By Ami Albernaz GLOBE CORRESPONDENT SEPTEMBER 07, 2015
The value of care provided, unpaid, by family caregivers in 2013 rivaled Walmart’s sales that year, according a recent AARP Public Policy Institute report. The total value of these contributions — $470 billion — reflects approximately 37 billion hours of care, and was more than total Medicaid spending that year.
Some 40 million caregivers provided an average of 18 hours of support a week to parents, spouses, partners, and other loved ones with limitations in daily activities. A rate of $12.51 — the average estimated value of an hour of family care in the US — was used to calculate the total cost.
While these unpaid contributions are vital to reducing strain on state-funded and paid long-term services and supports, providing this care can come at a considerable cost to caregivers, the report noted. Along with struggling to balance caregiving with full- or part-time work and other family obligations, many take on demanding and complex tasks that they may be unprepared for, such as managing medications, giving injections, and operating medical equipment.
“You’ve got people who really aren’t trained engaging in critical, higher-risk activities to be helpful,” said Mike Festa, AARP state director. “While this may be satisfying and reaffirming, since caregivers help out of love, it can also be overwhelming and emotionally draining.”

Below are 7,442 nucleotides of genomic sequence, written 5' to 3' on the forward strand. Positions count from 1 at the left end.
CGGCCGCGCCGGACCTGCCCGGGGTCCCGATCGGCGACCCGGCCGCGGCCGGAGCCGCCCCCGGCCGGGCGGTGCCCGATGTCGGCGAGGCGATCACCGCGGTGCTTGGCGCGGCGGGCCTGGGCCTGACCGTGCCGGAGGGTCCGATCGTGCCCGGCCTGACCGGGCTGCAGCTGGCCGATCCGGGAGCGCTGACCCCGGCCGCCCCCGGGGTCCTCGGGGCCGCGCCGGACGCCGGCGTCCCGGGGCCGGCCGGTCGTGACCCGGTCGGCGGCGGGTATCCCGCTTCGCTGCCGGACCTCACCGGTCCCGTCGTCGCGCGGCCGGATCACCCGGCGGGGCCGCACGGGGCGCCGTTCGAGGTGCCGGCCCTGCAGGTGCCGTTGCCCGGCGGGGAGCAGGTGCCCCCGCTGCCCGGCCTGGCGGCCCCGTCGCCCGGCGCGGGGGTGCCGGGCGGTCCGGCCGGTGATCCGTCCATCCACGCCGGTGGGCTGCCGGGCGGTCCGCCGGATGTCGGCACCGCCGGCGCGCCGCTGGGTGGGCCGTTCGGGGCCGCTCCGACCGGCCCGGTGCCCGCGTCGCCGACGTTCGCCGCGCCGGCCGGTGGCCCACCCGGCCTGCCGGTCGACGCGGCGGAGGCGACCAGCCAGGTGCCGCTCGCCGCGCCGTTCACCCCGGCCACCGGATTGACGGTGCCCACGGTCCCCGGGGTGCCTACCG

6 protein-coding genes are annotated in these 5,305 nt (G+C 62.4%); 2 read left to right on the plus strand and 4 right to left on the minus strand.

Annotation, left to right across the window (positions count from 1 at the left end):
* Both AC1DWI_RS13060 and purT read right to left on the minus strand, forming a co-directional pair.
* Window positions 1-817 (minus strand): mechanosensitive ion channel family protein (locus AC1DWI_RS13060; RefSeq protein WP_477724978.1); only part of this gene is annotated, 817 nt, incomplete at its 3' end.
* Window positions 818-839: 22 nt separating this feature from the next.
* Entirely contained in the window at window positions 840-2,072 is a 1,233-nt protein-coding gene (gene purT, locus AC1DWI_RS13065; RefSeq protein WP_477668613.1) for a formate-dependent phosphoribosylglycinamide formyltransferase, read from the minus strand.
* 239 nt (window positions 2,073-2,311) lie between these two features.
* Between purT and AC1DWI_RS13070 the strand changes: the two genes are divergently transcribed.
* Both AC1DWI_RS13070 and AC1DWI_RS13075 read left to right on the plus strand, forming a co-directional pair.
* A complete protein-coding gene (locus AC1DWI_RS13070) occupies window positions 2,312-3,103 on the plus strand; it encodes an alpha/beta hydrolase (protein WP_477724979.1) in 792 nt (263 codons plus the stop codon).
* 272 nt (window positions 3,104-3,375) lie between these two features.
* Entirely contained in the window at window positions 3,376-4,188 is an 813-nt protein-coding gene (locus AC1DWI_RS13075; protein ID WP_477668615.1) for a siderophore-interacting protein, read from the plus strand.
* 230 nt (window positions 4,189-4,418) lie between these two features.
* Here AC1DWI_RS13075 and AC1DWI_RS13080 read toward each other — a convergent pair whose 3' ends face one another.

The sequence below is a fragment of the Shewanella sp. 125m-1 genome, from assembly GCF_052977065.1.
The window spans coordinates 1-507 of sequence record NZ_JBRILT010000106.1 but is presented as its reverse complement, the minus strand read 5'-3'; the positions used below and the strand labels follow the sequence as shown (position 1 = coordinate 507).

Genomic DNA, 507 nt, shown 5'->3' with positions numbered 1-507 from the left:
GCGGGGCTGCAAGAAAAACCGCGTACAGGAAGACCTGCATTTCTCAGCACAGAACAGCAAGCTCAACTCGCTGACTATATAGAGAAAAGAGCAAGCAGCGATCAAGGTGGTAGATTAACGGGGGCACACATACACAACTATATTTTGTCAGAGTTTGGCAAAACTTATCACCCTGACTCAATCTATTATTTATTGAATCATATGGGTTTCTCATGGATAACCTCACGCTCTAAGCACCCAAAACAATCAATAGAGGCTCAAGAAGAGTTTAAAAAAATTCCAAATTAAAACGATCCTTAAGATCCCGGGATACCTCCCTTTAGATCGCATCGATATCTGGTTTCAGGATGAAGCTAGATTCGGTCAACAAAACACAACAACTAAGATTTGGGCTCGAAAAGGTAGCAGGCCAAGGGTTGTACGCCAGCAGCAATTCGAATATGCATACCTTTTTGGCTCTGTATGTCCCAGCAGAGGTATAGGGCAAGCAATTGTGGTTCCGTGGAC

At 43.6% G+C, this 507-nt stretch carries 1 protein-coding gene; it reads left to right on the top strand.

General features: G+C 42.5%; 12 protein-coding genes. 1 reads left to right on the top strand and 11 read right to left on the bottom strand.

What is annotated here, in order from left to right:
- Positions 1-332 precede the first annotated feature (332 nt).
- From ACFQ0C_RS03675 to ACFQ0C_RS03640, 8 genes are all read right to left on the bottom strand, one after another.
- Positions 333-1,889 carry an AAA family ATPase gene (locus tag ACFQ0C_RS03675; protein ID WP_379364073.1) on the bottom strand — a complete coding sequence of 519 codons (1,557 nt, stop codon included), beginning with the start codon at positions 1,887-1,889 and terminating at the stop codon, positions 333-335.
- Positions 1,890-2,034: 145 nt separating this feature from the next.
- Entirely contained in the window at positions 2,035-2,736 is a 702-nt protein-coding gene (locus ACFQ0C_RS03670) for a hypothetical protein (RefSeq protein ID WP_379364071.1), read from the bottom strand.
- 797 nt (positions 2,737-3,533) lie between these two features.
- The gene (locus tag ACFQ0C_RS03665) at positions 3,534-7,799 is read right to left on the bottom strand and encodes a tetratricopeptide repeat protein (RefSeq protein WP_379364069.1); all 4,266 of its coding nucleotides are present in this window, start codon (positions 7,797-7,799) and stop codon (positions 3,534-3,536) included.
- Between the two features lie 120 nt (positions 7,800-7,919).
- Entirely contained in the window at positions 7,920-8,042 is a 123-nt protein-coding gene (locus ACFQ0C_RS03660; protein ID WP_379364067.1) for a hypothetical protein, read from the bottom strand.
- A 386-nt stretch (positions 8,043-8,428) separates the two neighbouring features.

Sixty percent of family caregivers work either full- or part-time jobs, the report noted. Juggling work with caregiving and other responsibilities leads some caregivers to cut back their work hours, quit their jobs, or retire early, particularly if they cannot afford to pay for outside help. A 2011 MetLife study found that caregivers age 50 and older who leave the workforce to care for a parent lose an average of $303,880 in income and benefits over their lifetime. Nearly 4 in 10 (38 percent) of caregivers report a moderate to high degree of financial strain, according to the AARP report.
In Massachusetts, around 844,000 family caregivers provided an estimated $11.6 billion in unpaid services in 2013. Most seniors who receive assistance at home rely exclusively on family caregivers, according to AARP Massachusetts.
The Commonwealth is one of 29 states and territories to have introduced the Caregiver Advise, Record, Enable (CARE) Act in state legislatures this year. Among the provisions of the act, hospitals would be required to instruct family caregivers on medical tasks like medication management, wound care, and administering injections that they would need to perform at home.
Other legislation that could help caregivers in Massachusetts includes a bill that would allow spouses to become paid personal care attendants. Currently, a MassHealth Personal Care Attendant Program allows friends, neighbors, and most family members to be paid for caregiving services, but not spouses. Legislation that would have changed this died in the House Ways and Means Committee last year. It was reintroduced this year and is still pending in the Joint Committee on Children, Families and Persons With Disabilities, Festa said.
“Paying spouses for caregiving services could reduce a lot of strain,” he said. “It doesn’t make sense not to pay spouses for these services, because many are cutting back on their work hours, which can make things difficult for these families.”
Ami Albernaz can be reached at firstname.lastname@example.org.